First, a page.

Boström et al. (1988) defined bioavailable P (BAP) “as the sum of immediately available P and P that can be transformed into an available form by naturally occurring physical (e.g., desorption), chemical (e.g., dissolution) and biological processes (e.g., enzymatic degradation).” Based on this definition, Reynolds and Davies (2001) studied P bioavailability with respect to P utilization by algae and plants, and other authors (e.g., Sonzogni et al., 1982) described BAP as the part of TP that is used for growth. According to our experimental design and analytics, we defined BAP as the P fractions that can be utilized by organisms within several days, taking into account the fact that P can also be released over longer periods of time. P uptake occurs either directly or after transformation into a usable P fraction on the given time scale.

Many bioavailability studies have focused on the bioavailability of sedimentary P (e.g., Sonzogni et al., 1982; Ekholm, 1994; Tang et al., 2018). Nevertheless, the analyses differ from those used for water column P determination. In the sediment, BAP is extracted by different chemicals that release loosely bound P or P bound to iron and manganese (e.g., Psenner et al., 1984; Ruttenberg, 1992). Although there are also some studies on the bioavailability of P in the water column (e.g., Stepanauskas et al., 2002; Lønborg et al., 2009), these mostly focus on the dissolved P fractions.

In the water column, TP and DRP are the traditionally monitored fractions. Therefore, DRP is considered representative of BAP (Boström et al., 1988; Thingstad et al., 1993) and can be used to estimate the potential for eutrophication. However, the differences between TP and DRP are large, especially in eutrophic waters (Rönspieß et al., 2020), and the remaining P fractions (DNP, PRP, and PNP) may play a role in the eutrophication of such systems. Nausch and Nausch (2006, 2007) previously characterized DNP as a main P source for phytoplankton and bacterial growth, although the particulate P fractions could also be bioavailable (e.g., Sonzogni et al., 1982; Ekholm, 1994; Tang et al., 2018). The present study aims to clarify the bioavailability of the P fractions in the water column without interaction with the sediment by answering the following questions:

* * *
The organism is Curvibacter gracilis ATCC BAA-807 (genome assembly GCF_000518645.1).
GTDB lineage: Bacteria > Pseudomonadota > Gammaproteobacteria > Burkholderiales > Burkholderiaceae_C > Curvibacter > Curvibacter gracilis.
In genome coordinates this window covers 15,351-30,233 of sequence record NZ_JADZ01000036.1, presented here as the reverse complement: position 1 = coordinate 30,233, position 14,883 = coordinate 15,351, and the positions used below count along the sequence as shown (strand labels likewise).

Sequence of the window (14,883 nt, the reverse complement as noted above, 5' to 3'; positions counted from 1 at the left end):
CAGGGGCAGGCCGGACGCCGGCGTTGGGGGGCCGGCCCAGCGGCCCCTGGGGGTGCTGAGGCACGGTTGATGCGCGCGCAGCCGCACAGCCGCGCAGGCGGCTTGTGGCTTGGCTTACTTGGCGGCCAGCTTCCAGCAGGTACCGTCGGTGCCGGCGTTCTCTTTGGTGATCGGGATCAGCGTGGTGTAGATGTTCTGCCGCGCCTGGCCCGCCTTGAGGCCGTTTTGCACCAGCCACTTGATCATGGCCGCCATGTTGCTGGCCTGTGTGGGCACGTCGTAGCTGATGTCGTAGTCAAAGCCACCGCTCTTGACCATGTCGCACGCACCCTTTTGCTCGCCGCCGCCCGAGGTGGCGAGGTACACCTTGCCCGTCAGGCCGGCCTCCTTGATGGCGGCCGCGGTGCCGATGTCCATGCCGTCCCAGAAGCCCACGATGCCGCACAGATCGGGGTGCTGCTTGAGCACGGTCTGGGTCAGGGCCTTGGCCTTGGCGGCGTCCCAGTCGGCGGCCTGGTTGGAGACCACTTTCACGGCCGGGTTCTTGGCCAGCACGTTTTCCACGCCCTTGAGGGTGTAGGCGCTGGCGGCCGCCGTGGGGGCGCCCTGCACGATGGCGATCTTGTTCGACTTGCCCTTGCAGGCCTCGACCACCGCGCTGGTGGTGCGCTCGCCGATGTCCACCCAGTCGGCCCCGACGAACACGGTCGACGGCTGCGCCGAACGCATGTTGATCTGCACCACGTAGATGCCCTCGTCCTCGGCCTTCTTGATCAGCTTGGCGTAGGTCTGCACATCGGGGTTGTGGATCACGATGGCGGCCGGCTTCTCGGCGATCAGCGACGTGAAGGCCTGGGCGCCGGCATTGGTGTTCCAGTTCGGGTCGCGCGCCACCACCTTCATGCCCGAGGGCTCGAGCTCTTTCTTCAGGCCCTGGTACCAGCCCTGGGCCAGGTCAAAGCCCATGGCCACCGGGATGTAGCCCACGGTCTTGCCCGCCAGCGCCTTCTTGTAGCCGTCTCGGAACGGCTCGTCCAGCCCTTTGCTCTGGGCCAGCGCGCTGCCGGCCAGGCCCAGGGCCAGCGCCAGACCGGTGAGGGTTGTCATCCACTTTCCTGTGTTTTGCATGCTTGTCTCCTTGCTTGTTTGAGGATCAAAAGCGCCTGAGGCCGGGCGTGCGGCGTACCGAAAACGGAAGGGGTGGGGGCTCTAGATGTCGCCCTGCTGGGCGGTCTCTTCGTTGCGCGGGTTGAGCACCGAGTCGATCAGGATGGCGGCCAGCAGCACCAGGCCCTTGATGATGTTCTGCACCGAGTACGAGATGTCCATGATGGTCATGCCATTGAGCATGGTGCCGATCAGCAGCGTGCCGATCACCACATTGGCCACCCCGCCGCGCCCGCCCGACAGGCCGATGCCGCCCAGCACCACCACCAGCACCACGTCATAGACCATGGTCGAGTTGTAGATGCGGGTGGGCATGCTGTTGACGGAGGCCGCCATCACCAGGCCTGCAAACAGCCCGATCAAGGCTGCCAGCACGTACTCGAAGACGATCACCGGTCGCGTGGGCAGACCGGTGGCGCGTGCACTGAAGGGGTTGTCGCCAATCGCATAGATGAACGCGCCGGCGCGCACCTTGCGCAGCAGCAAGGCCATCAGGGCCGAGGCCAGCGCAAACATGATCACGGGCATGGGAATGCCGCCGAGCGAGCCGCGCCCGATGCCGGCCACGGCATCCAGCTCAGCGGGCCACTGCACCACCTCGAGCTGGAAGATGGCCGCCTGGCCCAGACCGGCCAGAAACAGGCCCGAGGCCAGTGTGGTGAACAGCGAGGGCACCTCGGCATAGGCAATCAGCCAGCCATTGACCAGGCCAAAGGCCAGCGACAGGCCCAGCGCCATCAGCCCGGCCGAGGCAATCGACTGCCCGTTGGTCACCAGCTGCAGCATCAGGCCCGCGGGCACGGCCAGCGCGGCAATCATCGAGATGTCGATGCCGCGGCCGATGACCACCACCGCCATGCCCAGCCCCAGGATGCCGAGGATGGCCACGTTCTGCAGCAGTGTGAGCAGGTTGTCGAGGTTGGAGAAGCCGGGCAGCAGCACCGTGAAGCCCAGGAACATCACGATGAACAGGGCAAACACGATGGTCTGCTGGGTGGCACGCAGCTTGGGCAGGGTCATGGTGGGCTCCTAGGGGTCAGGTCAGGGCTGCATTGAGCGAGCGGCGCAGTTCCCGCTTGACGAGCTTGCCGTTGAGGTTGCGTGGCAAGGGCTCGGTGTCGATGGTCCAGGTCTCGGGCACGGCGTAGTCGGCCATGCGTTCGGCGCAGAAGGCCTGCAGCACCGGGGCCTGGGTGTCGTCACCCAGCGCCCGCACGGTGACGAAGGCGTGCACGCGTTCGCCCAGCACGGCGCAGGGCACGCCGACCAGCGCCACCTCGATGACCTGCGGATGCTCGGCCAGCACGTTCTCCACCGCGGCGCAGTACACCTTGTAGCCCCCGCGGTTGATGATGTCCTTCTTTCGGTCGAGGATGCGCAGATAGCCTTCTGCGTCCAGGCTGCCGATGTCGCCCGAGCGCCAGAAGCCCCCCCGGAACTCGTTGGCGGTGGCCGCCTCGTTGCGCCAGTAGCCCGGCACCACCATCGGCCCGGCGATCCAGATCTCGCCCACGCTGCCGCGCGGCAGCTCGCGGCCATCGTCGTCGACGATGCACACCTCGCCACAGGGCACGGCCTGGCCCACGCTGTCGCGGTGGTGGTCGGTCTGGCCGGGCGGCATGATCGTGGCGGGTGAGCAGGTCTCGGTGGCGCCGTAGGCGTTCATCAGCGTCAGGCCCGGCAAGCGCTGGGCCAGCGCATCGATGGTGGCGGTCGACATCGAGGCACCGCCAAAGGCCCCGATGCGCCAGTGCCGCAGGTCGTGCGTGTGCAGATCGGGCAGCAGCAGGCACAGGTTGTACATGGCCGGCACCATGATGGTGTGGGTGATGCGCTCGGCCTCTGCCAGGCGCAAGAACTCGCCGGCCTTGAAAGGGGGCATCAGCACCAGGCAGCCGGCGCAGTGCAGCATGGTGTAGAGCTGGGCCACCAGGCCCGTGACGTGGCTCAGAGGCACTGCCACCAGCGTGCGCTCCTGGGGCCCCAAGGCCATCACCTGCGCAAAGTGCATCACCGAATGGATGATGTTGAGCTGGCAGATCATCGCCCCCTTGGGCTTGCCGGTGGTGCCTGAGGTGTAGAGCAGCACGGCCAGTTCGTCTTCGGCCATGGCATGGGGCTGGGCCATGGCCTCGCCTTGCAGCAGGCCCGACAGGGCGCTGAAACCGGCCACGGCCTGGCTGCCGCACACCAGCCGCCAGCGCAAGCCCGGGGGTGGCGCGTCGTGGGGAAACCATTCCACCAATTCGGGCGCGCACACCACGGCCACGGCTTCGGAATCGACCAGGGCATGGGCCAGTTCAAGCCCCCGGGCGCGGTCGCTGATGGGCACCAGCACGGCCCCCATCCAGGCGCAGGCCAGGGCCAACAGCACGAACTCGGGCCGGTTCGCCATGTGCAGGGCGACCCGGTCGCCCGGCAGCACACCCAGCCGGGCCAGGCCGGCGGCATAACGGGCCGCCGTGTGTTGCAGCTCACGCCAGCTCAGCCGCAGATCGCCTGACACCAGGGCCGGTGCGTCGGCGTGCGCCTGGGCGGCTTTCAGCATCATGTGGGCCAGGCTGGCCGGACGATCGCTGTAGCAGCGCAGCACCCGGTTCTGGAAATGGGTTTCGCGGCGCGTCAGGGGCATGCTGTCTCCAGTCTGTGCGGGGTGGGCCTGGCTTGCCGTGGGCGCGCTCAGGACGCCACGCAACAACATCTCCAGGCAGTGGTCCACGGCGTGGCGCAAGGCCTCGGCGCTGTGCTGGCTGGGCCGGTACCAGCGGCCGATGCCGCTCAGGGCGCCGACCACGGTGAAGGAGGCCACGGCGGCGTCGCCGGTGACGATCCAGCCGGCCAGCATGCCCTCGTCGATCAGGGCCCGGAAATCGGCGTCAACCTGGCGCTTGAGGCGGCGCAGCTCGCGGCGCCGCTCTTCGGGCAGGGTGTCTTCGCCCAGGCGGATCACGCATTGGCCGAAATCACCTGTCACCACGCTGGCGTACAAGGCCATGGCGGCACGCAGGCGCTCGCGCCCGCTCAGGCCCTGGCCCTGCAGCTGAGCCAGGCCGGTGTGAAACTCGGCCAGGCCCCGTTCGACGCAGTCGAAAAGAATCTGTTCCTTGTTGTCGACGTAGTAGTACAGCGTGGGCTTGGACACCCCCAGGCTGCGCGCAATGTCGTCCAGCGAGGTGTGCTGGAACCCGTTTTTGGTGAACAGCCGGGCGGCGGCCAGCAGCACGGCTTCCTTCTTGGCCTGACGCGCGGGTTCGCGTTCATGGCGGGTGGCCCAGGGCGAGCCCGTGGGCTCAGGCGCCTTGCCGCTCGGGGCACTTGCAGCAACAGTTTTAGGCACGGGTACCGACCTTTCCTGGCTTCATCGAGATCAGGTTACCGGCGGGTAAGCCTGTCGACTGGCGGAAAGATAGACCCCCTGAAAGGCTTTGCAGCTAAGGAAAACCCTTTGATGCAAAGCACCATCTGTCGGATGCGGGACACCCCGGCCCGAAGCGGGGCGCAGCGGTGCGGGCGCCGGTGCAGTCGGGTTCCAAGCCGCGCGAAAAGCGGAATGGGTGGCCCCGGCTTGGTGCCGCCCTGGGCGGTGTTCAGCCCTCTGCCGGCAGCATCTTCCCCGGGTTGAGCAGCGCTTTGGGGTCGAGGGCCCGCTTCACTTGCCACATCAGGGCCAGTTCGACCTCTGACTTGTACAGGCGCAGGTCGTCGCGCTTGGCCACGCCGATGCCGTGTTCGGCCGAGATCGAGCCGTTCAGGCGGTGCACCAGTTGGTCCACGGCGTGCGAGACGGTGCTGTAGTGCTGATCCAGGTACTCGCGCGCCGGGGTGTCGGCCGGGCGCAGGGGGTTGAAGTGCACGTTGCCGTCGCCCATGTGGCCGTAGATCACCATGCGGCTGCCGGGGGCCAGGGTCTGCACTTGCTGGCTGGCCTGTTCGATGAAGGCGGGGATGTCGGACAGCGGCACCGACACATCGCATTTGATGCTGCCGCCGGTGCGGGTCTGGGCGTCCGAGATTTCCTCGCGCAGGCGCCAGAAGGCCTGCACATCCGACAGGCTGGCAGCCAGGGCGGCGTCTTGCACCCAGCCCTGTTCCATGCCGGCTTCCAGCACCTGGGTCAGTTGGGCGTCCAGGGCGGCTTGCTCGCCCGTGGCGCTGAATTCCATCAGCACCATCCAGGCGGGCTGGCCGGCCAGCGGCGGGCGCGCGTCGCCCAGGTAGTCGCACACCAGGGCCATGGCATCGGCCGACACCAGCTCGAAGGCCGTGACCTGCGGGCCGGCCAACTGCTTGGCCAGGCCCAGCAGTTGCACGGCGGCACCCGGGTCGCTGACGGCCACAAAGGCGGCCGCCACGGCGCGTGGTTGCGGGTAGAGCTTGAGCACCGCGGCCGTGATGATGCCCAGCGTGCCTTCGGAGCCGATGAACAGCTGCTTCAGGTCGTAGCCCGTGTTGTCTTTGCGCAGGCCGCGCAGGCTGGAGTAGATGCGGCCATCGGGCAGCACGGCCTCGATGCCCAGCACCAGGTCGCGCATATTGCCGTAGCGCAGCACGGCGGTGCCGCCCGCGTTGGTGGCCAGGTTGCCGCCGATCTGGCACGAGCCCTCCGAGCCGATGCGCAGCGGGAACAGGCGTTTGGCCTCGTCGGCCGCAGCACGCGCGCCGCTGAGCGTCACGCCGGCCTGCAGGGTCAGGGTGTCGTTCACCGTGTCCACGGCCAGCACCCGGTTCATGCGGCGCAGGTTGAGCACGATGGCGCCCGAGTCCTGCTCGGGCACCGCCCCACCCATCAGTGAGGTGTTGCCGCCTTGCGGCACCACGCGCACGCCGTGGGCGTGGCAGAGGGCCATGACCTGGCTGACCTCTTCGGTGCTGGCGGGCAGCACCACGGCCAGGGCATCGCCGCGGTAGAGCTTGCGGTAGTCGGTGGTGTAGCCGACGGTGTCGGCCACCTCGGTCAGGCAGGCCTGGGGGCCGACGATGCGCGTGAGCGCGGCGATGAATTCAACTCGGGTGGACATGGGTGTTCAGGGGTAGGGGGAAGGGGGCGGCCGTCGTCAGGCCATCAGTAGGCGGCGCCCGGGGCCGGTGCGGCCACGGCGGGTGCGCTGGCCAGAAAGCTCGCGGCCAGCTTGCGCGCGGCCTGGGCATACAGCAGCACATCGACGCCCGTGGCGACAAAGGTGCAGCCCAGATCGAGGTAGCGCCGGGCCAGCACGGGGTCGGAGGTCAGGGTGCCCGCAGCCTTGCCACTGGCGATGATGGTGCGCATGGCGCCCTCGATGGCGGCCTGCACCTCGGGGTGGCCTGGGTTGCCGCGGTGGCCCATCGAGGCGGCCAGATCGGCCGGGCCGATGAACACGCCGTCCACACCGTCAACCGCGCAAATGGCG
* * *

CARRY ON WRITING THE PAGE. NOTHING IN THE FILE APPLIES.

1. Are the particulate P fractions also bioavailable, and if so, how differ the amounts of bioavailability between the BAP fractions?

2. Do the BAP fractions show seasonal variability?

3. Is it possible to differentiate the BAP fractions taken up by phytoplankton and bacterioplankton?

These questions will be answered through the experiments described herein. In conclusion, the impact of all BAP fractions can be evaluated in comparison to that of only DRP in the estimation of the eutrophication potential of the Warnow Estuary. Moreover, the results can indicate the importance of these fractions in general (seasonal variability e.g., for monitoring programs or official regulation of fertilization).

Materials and Methods

Study Area